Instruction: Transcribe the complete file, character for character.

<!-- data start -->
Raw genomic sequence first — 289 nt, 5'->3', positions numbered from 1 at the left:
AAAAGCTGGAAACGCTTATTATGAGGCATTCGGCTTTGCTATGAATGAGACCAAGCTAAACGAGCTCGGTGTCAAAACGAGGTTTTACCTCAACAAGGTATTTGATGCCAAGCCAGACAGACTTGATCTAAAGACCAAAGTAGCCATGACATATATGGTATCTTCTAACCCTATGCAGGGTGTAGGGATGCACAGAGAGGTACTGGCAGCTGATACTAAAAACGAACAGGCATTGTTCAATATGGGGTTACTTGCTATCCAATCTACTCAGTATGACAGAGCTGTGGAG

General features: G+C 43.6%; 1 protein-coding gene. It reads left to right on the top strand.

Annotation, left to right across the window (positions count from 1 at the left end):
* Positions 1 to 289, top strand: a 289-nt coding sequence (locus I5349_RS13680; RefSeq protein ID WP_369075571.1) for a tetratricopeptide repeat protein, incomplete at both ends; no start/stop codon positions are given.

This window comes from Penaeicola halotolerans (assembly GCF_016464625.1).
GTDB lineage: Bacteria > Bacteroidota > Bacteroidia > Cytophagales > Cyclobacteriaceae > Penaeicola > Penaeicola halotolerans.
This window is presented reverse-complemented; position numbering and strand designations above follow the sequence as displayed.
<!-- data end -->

Raw genomic sequence first — 289 nt, 5'->3', positions numbered from 1 at the left:
AAAAGCTGGAAACGCTTATTATGAGGCATTCGGCTTTGCTATGAATGAGACCAAGCTAAACGAGCTCGGTGTCAAAACGAGGTTTTACCTCAACAAGGTATTTGATGCCAAGCCAGACAGACTTGATCTAAAGACCAAAGTAGCCATGACATATATGGTATCTTCTAACCCTATGCAGGGTGTAGGGATGCACAGAGAGGTACTGGCAGCTGATACTAAAAACGAACAGGCATTGTTCAATATGGGGTTACTTGCTATCCAATCTACTCAGTATGACAGAGCTGTGGAG

General features: G+C 43.6%; 1 protein-coding gene. It reads left to right on the top strand.

Annotation, left to right across the window (positions count from 1 at the left end):
* Positions 1 to 289, top strand: a 289-nt coding sequence (locus I5349_RS13680; RefSeq protein ID WP_369075571.1) for a tetratricopeptide repeat protein, incomplete at both ends; no start/stop codon positions are given.

This window comes from Penaeicola halotolerans (assembly GCF_016464625.1).
GTDB lineage: Bacteria > Bacteroidota > Bacteroidia > Cytophagales > Cyclobacteriaceae > Penaeicola > Penaeicola halotolerans.
This window is presented reverse-complemented; position numbering and strand designations above follow the sequence as displayed.